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Posted By: A-Line Business or Job? - 01/09/05 06:48 PM
Here is an interesting article about owning a business or owning a job.
Title: Do You Own A Business? Or Do You Own A Job?
By Jim Olsztynski,2379,5124, ml

[This message has been edited by A-Line (edited 01-09-2005).]
Posted By: Steve McKinney Re: Business or Job? - 01/10/05 01:51 AM
How did the country song go? "Work your fingers to the bone and what do you get? Boney Fingers!" I have read alot of what Michael Gerber has written. I highly recommend his book "The E-Myth Contractor". It is a small book but sure puts a different light(no pun intended) on just what we are looking at here. We need to build value fellas. Let's get to it! We are smart enough! By sharing our resources here on this site, we will all benefit! None of us are as smart as all of us. Education is the short-cut to experience. I am approaching the age that all of my "experiences" need to be profitable. I come here for the education and it has already paid big dividends, and I thank you. I purchased and read "Mark-up and Profit" which is also a terrific book. I found its recommendation here! If I look back 20 years from now and just shake my head in remorse of my "Should haves, could haves and didn'ts", I deserve nothing more than one of my old wore out Red Wing boots applied to my backside! Not to mention what my family missed out on because I could not get my act together! We all are self-starters and self motivators. We have to be. That is our nature. We are a different breed, but I would not have it any other way. I am proud of our field and what we do. Whether it is "teckkie stuff" with all the new VDV or other low voltage systems or just getting someones power back on. And I want to do what I can to raise our standard as electricians not only as our trade demands, but also wise businessmen and women who have corporately got their act together. I long for the day when Plumbers will be checking our sites!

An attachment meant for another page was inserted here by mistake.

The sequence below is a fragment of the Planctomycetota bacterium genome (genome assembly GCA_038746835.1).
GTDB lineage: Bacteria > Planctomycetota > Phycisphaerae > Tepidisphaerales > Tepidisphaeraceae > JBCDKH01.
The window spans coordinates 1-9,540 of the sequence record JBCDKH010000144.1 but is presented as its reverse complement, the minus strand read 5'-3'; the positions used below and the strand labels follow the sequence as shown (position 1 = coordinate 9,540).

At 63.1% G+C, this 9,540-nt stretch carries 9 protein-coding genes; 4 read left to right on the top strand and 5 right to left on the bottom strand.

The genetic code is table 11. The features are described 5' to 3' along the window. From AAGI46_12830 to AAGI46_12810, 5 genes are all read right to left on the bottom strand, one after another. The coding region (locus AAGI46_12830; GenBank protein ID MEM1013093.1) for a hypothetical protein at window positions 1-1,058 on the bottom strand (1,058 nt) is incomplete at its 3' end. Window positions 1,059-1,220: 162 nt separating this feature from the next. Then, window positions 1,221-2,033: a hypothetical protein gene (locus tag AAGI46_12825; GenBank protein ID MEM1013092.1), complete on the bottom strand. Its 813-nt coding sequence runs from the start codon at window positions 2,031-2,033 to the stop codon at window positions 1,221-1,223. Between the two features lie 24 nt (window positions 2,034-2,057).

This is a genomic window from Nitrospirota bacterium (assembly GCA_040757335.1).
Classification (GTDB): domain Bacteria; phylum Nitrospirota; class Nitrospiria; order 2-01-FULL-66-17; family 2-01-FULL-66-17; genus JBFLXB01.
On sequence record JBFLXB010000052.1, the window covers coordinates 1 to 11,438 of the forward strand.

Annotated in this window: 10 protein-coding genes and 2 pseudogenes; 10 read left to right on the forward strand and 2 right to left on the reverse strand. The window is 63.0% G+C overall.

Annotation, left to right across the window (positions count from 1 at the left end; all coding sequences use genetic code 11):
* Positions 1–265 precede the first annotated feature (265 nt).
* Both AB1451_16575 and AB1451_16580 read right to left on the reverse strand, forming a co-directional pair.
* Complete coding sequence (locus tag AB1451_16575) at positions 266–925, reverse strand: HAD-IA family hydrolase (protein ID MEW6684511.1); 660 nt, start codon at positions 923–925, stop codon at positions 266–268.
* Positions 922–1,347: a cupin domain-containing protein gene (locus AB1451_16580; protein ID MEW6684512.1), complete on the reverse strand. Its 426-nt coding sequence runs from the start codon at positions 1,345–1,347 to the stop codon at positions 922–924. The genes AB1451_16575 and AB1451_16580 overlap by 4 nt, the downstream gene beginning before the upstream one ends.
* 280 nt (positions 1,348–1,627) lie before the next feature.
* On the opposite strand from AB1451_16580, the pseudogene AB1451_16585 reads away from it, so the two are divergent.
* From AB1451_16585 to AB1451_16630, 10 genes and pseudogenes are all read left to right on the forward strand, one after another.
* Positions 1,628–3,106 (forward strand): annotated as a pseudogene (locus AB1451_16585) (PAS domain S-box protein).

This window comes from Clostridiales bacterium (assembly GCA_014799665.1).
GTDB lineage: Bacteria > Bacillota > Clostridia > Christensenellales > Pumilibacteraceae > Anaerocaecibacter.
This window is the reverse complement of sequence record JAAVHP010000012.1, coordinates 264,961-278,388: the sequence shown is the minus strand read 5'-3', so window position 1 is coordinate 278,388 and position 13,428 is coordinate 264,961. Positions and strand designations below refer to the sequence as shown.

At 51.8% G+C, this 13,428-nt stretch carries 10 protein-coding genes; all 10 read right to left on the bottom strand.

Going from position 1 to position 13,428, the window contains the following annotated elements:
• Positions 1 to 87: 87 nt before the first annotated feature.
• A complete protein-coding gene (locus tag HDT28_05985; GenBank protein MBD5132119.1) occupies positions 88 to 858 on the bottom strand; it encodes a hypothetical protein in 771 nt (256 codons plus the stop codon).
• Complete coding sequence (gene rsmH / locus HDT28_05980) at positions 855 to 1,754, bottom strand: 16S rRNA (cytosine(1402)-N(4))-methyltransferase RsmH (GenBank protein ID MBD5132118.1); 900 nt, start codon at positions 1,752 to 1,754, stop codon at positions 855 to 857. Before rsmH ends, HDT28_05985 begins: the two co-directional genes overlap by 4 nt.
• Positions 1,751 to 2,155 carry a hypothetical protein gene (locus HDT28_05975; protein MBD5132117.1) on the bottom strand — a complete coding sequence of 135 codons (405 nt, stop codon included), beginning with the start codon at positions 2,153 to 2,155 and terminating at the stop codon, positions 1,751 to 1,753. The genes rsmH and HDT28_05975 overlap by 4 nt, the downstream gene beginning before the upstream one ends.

Thanx A-Line and Les.
Posted By: Norstarr Re: Business or Job? - 01/10/05 07:04 AM
Very well said Steve.
Posted By: slumlordworker Re: Business or Job? - 01/10/05 01:27 PM
well if you read that article you will see how bad business practices will effect your company. For you new guys starting one man shops remember you own a business not just working for your self so don't be afraid to charge what you need to break even and profit.

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Posted By: A-Line Re: Business or Job? - 01/10/05 08:06 PM
Here's another good read.,2379,21594,00.html
Posted By: Electric Eagle Re: Business or Job? - 01/12/05 02:29 AM